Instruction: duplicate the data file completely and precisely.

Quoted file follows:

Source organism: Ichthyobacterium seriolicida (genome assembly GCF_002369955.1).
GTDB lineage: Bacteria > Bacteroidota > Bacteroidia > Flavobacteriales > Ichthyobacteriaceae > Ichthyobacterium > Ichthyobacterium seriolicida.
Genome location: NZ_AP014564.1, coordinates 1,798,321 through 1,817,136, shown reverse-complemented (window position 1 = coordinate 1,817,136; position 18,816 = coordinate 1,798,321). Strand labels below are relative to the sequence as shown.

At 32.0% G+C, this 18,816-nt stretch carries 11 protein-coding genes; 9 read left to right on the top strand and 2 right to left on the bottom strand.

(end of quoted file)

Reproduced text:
Source organism: Ichthyobacterium seriolicida (genome assembly GCF_002369955.1).
GTDB lineage: Bacteria > Bacteroidota > Bacteroidia > Flavobacteriales > Ichthyobacteriaceae > Ichthyobacterium > Ichthyobacterium seriolicida.
Genome location: NZ_AP014564.1, coordinates 1,798,321 through 1,817,136, shown reverse-complemented (window position 1 = coordinate 1,817,136; position 18,816 = coordinate 1,798,321). Strand labels below are relative to the sequence as shown.

At 32.0% G+C, this 18,816-nt stretch carries 11 protein-coding genes; 9 read left to right on the top strand and 2 right to left on the bottom strand.